'Despicable' knifeman guilty of murdering hero soldier

A MAN has been found guilty of murdering a decorated war hero who survived war-torn Iraq and Northern Ireland.

Scots Guardsman Paul McGee died in his mother's arms after being stabbed outside her home by Barry McGrory with a knife he had nicknamed his "baby".

Mr McGee – who received a medal for bravery after trying to save a soldier's life in Iraq in 2006 – was stabbed three times, suffering a fatal wound to his heart. Jurors at the High Court in Glasgow yesterday took just over three hours to convict McGrory of murdering the soldier in McConnell Road, Lochwinnoch, on 25 October.

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The verdict was greeted with loud cheers from Mr McGee's family and friends. McGrory looked ashen-faced as he turned to his own family.

The court heard McGrory had nine previous convictions, including for possession of a knife. He had also walked free from an attempted murder charge.

Judge Lord Woolman yesterday told the murderer: "The jury has found you guilty of a despicable crime. You took the life of a young man by stabbing him with your knife while he lay vulnerable on the ground."

Outside court, Mr McGee's mother Anne, 54, said: "Justice was done and now we can grieve for Paul." His girlfriend Helen Laycock, 26, added: "It won't bring back Paul, but it's justice."

The court heard that the 28-year-old soldier, his mother, his girlfriend and her mother, Ann Laycock, 59, were returning after a charity night in Johnstone.

Their taxi driver, John Banach, spotted McGrory, 28, driving slowly with his fog lights on. He flashed his lights before overtaking him and this enraged McGrory and his passenger Ian Wallace, 28.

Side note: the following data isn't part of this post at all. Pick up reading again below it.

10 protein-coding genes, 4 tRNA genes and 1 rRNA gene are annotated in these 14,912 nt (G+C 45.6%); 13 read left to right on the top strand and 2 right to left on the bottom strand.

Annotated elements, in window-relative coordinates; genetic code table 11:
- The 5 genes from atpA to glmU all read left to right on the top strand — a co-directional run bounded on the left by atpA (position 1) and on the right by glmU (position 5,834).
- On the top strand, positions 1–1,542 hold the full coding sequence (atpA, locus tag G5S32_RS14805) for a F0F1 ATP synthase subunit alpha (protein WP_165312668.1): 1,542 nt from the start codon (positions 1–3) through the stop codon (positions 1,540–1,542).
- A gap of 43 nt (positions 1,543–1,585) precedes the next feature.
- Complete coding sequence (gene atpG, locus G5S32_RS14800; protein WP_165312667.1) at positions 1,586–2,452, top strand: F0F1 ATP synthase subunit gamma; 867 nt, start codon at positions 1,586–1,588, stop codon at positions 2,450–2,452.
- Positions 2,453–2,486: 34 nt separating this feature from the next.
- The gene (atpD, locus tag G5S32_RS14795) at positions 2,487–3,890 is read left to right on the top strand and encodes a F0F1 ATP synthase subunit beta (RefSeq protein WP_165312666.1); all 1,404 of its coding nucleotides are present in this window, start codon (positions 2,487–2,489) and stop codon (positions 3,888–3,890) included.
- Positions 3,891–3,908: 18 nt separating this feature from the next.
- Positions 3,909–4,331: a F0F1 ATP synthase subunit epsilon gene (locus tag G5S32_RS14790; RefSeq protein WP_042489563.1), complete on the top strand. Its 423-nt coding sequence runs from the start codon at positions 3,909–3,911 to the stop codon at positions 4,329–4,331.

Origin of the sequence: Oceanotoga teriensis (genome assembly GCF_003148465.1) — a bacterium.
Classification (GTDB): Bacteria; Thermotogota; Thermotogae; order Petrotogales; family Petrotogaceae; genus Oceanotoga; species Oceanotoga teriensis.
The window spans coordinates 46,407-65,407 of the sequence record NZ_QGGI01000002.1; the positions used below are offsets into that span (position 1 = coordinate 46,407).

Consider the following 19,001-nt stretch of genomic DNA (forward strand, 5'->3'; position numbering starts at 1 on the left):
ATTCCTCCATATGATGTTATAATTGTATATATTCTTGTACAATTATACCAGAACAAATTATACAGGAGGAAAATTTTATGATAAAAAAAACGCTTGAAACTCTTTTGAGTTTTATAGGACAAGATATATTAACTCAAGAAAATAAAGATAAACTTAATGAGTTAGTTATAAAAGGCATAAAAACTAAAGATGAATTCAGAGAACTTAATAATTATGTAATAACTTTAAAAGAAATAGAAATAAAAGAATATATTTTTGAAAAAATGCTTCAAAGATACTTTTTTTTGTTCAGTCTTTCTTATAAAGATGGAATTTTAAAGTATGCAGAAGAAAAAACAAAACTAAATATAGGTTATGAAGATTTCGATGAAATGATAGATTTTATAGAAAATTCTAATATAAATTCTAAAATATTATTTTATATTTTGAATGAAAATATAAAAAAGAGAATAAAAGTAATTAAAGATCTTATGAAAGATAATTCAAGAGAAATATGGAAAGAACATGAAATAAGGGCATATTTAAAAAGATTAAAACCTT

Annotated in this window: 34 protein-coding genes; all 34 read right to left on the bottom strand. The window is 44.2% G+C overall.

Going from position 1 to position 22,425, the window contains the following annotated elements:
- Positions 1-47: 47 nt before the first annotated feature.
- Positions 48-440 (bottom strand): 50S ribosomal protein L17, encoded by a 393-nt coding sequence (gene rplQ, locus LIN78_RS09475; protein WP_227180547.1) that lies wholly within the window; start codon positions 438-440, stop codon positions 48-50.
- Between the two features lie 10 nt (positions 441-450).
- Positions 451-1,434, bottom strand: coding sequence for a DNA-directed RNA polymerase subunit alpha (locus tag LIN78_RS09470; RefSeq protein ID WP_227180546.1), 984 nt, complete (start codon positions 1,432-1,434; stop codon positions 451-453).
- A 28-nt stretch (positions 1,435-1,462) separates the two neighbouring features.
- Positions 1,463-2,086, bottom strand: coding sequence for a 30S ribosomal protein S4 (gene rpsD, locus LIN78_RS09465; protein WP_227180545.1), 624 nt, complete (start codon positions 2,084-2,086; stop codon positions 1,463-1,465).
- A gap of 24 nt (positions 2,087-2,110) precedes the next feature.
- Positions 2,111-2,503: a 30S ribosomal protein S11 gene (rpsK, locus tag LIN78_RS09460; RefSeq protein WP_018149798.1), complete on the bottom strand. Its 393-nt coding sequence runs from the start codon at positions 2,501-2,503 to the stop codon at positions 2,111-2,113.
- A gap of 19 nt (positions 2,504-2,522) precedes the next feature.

Minutes later, as the taxi pulled up in McConnell Road, Wallace jumped out of McGrory's car and began punching the driver through his window.

Mr McGee stepped in to calm things down and Wallace – who was described in court as a "deranged animal" – turned on him. The two men got into a scuffle on the ground, but eventually lay still as they were exhausted from struggling with each other.

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At this point, Miss Laycock told the court, McGrory crouched over Mr McGee before quickly walking away.

Moments later, as McGrory and Wallace fled the scene, Mr McGee lay dying in his mother's arms.

Mrs McGee broke down in tears as she told the court that she pleaded with her son to get up. "I said: 'It's Mum; please son, get up.' Neighbours came on to the street and told me that he had been stabbed – then my son died in my arms."

She told jurors that her son was "easy going and popular". She added: "He was a son that every mum would have been proud to have."

The court also heard from Wallace's girlfriend Kerry Gribben, who claimed McGrory said he had "plugged" someone just hours after the soldier died. She said that McGrory referred to the murder weapon – a fishing knife – as his baby.

Wallace was also originally charged with murder but the Crown dropped the case against him and instead charged him with assaulting Mr McGee, the taxi driver, Mrs McGee and Mrs Laycock. He pled guilty to these charges.

Mr McGee received the Queen's Commendation for Bravery after trying to save his colleague Stephen Ferguson whose armoured vehicle had slipped into a canal. The guardsman later died in hospital from his injuries.

Lord Woolman deferred sentencing on both men until next month for background reports.